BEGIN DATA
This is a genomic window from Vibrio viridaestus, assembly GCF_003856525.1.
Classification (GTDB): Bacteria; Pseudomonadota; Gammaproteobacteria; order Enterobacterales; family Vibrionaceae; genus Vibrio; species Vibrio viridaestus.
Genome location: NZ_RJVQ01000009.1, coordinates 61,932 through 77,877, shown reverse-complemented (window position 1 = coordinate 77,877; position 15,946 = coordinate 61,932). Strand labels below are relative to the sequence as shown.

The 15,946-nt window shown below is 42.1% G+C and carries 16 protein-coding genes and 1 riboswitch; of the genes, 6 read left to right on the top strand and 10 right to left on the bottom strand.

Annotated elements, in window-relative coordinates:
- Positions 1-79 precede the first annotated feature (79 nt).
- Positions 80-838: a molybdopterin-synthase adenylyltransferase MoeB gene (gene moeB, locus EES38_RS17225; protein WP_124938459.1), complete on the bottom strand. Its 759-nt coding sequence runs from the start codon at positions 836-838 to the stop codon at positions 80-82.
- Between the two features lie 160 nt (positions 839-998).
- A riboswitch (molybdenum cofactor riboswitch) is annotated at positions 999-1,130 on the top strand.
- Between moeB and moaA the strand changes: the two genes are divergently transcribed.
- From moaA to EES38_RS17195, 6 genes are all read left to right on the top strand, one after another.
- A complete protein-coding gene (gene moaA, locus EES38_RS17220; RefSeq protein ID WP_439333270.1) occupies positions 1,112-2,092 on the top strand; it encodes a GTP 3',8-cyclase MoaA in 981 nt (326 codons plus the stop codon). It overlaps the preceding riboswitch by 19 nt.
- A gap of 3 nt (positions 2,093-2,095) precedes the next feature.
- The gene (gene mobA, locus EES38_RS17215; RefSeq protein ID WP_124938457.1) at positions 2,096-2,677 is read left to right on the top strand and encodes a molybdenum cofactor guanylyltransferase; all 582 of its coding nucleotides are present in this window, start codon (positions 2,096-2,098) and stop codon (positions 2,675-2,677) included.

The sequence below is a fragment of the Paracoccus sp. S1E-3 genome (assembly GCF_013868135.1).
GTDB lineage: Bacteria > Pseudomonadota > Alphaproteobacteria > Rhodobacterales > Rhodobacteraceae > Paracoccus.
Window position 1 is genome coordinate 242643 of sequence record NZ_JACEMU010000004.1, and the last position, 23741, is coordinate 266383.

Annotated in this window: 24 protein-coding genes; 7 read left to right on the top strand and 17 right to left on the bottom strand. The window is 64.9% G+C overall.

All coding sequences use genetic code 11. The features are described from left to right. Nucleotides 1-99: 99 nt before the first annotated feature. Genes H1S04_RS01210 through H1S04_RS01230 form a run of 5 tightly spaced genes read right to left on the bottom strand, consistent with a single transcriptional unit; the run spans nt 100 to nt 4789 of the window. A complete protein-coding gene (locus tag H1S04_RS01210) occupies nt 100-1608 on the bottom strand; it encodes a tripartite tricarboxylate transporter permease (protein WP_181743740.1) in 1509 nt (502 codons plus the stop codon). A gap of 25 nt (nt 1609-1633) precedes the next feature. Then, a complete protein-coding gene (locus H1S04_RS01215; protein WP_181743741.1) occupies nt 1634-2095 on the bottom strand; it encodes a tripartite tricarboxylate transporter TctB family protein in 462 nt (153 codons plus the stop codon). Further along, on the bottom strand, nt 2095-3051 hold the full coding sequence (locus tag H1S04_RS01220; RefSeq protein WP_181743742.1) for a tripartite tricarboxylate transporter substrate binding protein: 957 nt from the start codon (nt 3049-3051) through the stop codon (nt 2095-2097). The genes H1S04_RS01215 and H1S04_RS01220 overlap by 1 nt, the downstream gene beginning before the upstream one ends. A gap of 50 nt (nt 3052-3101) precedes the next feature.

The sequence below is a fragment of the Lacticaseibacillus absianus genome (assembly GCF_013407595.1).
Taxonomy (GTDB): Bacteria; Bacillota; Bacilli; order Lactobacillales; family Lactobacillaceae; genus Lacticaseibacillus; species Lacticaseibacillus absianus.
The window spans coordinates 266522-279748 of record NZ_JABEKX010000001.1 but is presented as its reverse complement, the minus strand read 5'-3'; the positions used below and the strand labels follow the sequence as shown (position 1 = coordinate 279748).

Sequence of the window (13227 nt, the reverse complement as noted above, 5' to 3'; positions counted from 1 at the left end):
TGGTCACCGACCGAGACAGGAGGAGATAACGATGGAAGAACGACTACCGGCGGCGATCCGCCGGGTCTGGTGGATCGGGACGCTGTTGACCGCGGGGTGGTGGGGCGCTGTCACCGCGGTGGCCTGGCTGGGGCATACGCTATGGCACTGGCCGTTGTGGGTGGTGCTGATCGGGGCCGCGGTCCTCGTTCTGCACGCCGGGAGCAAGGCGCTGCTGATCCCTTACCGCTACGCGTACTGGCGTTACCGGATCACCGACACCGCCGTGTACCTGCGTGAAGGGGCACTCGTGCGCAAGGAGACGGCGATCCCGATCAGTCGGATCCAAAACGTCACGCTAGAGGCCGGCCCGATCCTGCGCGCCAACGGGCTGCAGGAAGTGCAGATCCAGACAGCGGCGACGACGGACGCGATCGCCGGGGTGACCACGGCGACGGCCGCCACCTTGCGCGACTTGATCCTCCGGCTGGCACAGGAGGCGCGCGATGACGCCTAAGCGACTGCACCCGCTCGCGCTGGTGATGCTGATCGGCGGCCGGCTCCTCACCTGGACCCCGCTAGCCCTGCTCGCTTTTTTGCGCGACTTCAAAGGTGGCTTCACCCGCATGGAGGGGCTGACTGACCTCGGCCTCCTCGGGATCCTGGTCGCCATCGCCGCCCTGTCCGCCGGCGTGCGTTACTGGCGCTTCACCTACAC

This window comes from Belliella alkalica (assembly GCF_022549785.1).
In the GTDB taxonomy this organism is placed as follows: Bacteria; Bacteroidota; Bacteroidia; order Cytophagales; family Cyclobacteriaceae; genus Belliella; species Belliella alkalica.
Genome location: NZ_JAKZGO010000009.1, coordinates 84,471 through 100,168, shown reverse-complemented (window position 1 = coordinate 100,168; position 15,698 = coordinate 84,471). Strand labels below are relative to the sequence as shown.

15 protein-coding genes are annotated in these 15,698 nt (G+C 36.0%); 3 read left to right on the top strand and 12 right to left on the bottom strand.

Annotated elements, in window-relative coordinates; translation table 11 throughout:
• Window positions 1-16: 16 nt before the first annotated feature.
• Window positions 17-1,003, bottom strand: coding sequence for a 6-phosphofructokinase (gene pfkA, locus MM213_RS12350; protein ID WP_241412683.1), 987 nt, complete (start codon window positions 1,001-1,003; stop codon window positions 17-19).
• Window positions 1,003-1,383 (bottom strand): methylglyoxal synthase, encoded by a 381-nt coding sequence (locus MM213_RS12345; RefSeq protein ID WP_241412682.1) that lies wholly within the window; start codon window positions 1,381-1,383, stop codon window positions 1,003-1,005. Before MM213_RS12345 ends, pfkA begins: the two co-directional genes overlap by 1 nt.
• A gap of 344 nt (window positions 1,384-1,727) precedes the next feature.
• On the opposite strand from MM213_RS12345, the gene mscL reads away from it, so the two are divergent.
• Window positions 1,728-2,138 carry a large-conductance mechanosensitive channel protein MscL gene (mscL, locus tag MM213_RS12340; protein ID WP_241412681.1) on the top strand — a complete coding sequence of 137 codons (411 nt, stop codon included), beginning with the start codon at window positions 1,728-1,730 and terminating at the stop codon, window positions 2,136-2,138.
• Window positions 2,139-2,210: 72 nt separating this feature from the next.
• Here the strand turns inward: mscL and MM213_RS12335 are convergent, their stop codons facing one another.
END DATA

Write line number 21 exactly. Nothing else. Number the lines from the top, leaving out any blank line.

Taxonomy (GTDB): Bacteria; Bacillota; Bacilli; order Lactobacillales; family Lactobacillaceae; genus Lacticaseibacillus; species Lacticaseibacillus absianus.